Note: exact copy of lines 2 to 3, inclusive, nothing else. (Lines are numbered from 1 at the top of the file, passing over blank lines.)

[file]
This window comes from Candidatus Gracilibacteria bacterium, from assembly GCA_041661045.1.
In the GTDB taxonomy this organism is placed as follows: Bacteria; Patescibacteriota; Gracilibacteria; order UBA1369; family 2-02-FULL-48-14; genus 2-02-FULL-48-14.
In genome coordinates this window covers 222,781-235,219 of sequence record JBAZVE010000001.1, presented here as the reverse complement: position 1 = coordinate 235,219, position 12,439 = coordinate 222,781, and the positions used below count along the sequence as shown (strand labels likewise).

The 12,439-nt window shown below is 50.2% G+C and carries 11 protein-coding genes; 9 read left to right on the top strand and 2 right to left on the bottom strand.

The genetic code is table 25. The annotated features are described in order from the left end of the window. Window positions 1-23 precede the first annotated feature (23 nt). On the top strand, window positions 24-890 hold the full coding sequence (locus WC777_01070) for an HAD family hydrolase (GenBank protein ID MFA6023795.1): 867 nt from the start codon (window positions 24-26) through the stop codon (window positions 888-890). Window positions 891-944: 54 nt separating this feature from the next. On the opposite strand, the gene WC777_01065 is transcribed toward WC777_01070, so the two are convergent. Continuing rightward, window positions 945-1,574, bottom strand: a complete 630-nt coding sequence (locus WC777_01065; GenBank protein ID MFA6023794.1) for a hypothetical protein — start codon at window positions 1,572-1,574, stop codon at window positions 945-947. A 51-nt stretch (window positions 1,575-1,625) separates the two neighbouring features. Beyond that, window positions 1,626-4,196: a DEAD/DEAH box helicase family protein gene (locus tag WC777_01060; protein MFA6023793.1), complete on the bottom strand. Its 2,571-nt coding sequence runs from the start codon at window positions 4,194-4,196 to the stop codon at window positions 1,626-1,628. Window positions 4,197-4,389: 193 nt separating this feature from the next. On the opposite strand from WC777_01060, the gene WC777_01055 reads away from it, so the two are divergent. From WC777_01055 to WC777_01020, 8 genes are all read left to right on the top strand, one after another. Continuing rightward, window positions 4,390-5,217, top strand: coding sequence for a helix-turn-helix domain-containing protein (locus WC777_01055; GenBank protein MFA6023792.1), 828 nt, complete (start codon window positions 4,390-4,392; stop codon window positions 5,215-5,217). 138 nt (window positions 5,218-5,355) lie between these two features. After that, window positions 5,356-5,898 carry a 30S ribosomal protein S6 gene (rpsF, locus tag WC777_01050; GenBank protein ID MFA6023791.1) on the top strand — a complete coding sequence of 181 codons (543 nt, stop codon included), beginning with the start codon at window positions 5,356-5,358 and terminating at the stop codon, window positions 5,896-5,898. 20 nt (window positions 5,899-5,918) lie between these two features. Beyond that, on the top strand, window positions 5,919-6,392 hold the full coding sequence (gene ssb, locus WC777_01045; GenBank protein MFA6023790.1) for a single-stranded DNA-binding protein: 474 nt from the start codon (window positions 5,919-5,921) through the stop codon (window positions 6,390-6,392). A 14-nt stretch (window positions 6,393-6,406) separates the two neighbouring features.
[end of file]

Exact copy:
In the GTDB taxonomy this organism is placed as follows: Bacteria; Patescibacteriota; Gracilibacteria; order UBA1369; family 2-02-FULL-48-14; genus 2-02-FULL-48-14.
In genome coordinates this window covers 222,781-235,219 of sequence record JBAZVE010000001.1, presented here as the reverse complement: position 1 = coordinate 235,219, position 12,439 = coordinate 222,781, and the positions used below count along the sequence as shown (strand labels likewise).